Tackling the Challenge of Interrupting
Interrupting – we all do it. Some of us do it more frequently or consistently than others and individuals with ADHD are often among the more consistent or frequent interrupters. In fact, interrupting is one of the signs of ADHD listed in the DSM IV in the Hyperactivity-Impulsivity category: “Often interrupts or intrudes on others (e.g., butts into conversations or games).”
Because interrupting is not socially appropriate in most situations, and can be a problem both at work and in personal relationships, some clients may want to address this behavior in coaching. Several coaches recently shared about this topic on the ACO list-serve including Maureen Nolan, Warren Simonoff and Christine Pollock.
Some Coaching Questions to Consider
- When do you notice yourself interrupting? When do others tell you that you interrupt?
- What relationship, if any, do you notice between interrupting and over-excitement and agitation?
- What are you gaining from interrupting?
- making sure a thought is shared before it disappears?
- being heard, noticed, appreciated?
- a stimulating adrenalin rush?
- What do you think the effect on others is when you interrupt?
- What are you losing by interrupting?
- What would happen if you didn’t interrupt?
- If you forgot what you had wanted to say?
- Are you willing to forget if it reduces your interrupting?
- How good a listener do you think you are? What makes a good listener?
Some Coaching Strategies to Be Aware Of
1. Tally interruptions.
Christine Pollock describes the value of monitoring oneself by tallying interruptions. To raise your awareness and prepare for some goal setting, discretely tally your interruptions during a meeting or typical conversation, then set a personal goal of interrupting no more than _____ times. You can continue tallying to monitor success.
2. Use a signal.
Another way to increase your awareness is to give a trusted person, such as a spouse or close friend permission to use an agreed-upon signal each time you interrupt.
3. Silently repeat what you hear.
We think much faster than we speak. So, in conversations or meetings, repeat the speakers’ words in your head to help maintain a focus on what is being said rather than on your own thoughts. Fidgeting can also help maintain focus when listening.
4. Take notes.
Instead of interrupting because you are afraid you’ll lose that important idea, jot down your key thoughts during a conversation or meeting so that you can “hold onto” them to bring up later if appropriate.
5. Understand neurochemistry.
Understanding the neurochemistry involved in interrupting can be empowering. First, individuals with ADHD tend to have lower levels of dopamine in the brain, which leads to greater impulsivity including interrupting. Warren Simonoff recalls a Navy Seals’ study suggesting that when one is confronted by a stressor, the brain’s amygdala (part of the limbic system) pumps out both adrenaline and cortisol. These “stress” chemicals activate a minute or so prior to one’s logical brain system, the prefrontal cortex. “If a client is stressed, there is then a hair trigger tripping the ADHD circuit breaker. At that point the blurt begins, Simonoff suggests.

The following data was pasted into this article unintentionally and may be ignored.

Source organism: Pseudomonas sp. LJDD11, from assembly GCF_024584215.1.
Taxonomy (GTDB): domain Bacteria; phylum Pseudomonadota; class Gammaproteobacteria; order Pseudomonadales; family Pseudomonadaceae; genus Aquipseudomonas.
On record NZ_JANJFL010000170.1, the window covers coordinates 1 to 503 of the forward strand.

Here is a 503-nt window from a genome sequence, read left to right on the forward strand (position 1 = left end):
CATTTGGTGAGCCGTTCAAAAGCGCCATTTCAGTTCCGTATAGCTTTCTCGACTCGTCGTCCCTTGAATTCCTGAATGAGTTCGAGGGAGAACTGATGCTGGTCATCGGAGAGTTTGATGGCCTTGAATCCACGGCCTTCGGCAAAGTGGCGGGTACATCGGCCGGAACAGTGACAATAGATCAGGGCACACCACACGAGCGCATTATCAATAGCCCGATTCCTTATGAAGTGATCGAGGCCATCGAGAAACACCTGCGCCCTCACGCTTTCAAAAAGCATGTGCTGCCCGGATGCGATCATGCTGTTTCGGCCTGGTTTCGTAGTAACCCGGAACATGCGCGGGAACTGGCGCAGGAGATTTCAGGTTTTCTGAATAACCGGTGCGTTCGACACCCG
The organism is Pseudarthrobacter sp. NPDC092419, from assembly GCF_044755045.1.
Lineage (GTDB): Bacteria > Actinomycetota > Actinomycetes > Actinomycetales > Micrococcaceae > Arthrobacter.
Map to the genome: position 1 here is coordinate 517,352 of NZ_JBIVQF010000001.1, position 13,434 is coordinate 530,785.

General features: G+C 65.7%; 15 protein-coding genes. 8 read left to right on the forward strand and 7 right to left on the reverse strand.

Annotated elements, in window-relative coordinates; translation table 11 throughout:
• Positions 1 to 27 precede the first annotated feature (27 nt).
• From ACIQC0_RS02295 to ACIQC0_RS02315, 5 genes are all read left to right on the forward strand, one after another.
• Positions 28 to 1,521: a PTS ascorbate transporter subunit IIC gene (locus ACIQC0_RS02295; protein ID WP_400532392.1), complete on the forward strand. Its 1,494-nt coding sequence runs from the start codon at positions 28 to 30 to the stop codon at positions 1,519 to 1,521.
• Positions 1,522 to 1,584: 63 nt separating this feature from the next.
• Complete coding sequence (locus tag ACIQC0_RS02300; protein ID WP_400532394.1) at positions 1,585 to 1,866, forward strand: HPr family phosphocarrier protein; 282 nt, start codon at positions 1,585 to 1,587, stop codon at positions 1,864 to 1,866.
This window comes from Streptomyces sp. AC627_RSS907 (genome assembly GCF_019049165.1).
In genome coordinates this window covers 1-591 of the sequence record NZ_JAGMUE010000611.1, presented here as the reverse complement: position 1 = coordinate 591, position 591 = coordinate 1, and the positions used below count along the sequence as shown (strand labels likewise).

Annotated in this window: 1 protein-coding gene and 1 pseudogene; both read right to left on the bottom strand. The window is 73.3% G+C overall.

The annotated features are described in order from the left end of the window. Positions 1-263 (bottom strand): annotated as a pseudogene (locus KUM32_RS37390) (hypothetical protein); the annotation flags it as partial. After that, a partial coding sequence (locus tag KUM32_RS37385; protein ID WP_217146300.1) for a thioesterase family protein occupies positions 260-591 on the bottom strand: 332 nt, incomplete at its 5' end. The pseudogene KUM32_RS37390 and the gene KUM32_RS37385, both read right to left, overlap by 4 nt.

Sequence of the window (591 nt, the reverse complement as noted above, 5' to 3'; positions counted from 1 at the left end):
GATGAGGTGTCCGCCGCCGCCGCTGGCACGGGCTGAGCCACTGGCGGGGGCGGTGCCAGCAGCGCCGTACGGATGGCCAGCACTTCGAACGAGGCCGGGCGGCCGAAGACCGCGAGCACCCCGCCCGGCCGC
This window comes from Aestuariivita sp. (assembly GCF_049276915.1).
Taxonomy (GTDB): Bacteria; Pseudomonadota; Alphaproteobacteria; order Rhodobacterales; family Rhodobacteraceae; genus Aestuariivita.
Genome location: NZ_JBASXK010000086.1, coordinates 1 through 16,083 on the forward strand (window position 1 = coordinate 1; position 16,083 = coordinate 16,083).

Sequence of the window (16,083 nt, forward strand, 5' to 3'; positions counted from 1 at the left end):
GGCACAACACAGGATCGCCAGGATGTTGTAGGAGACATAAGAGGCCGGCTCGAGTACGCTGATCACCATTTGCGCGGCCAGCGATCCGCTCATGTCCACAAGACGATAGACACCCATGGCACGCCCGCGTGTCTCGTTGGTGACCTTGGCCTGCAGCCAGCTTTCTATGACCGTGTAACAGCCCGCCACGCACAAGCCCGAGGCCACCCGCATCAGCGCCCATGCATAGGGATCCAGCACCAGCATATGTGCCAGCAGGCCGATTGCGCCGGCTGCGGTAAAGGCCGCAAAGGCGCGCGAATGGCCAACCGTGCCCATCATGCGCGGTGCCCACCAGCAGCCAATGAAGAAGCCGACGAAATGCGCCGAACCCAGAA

If you notice over-arousal during a conversation, use light or slow breathing with a full exhale to get more oxygen to the brain and to reduce stress and overwhelm in the moment.
7. Use yoga/meditation.
Practice yoga and/or meditation to build mindfulness as well as increase relaxation. You may experience a gradual effect on interrupting over time, several coaches suggest.
8. Visualize success.
Mentally rehearse not interrupting during conversations or meetings.
9. Practice forgetting.
Maureen Nolan suggests this approach: starting in low-stress, low-stakes situations, in a coaching session or perhaps at home, practice allowing yourself to forget. Notice what it feels like.
Willingness to forget can lead to
- more presence in the moment,
- more control over memory,
- greater choice about interrupting, and
- both less stress as well as better social skills.
10. Focus on listening. Focus on a goal of listening rather than speaking. In a meeting or conversation, make it your purpose to fully understand the other person’s experience or point of view. Pollock suggests mentally “shining the light” on the speaker to help with this.
11. Learn about listening. Read about effective listening – lots of information can be found online – or take a listening course, such as the one offered by Coach U, suggests Simonoff. A quick Google search on listening skills classes yielded this list of classes among others.
12. Apologize if needed.
If you do interrupt, apologize (“I’m sorry, please continue…”) and move on!
Elizabeth Ahmann, ScD, RN, ACC